Racquet was founded in 2016 to be the voice of a new tennis boom. When the popularity of tennis peaked in the late '70s and early '80s, the sport was populated by buccaneering talents with outsize personas, such as Borg, Evert, McEnroe, Navratilova, Gerulaitis, Austin, King, and Connors. The game was played in every park, and tennis clothes became appropriate attire for cocktails as well as for a match. With success, however, came polish, and tennis-if not the game itself, then how it came to be represented in the culture-got boring. Having a big personality was no longer a virtue. Tennis went back to being a bastion of the elite.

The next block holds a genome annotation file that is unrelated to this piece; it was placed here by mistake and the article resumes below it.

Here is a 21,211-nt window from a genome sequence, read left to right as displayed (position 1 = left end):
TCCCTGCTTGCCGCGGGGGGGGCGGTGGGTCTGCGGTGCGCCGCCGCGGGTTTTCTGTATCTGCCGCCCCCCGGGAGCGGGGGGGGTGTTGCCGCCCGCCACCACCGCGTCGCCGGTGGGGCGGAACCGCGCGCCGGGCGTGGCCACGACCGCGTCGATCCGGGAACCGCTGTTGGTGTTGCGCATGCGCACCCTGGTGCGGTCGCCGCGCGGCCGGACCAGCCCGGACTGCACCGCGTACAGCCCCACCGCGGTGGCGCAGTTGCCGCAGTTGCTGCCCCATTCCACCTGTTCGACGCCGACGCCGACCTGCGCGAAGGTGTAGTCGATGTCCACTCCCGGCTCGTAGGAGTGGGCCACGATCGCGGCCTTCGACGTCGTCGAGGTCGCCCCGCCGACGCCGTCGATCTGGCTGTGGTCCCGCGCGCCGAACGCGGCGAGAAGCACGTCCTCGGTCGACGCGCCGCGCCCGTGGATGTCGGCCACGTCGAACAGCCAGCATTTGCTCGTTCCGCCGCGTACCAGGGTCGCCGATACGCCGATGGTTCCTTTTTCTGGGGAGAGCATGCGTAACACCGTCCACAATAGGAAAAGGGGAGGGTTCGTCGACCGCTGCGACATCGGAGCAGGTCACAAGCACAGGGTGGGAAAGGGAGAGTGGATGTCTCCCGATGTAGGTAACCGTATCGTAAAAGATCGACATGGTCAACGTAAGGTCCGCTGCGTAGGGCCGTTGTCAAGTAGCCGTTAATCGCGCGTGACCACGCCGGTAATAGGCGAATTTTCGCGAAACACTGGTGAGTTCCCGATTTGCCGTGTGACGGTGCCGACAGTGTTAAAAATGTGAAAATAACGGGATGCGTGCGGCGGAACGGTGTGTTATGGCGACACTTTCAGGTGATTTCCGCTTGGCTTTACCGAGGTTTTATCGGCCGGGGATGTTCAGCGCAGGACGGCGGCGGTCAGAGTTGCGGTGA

Racquet is a place for those who knew all along that the spirit of the tennis boom was alive. Tennis has always been present in the arts, in the popular culture, in the skateboarding, hip-hop, and fashion worlds. That side of tennis was-and is-obscured by the tightly controlled messaging of the athletes, the corporate glean of the major tournaments, and the all-white attire of the country-club scene. Racquet was launched to represent the latent, diverse, and large constituency of tennis that has not been embraced by the sport writ large.Featuring the work of some of today's finest writers, the quarterly independent magazine highlights the art, culture, and style that are adjacent to the sport-and just enough of the pro game to keep the diehards satisfied. This collection features some of the best writing from the first four years of Racquet and tackles such immediate topics as: How should tennis smell? What's the deal with Andre Agassi's private jet? What can a professional tennis player learn from Philip Roth? Why is tennis important in Lolita? How was Arthur Ashe like Muhammad Ali? And, crucially, what lessons have we learned from the implosion of that first tennis boom?
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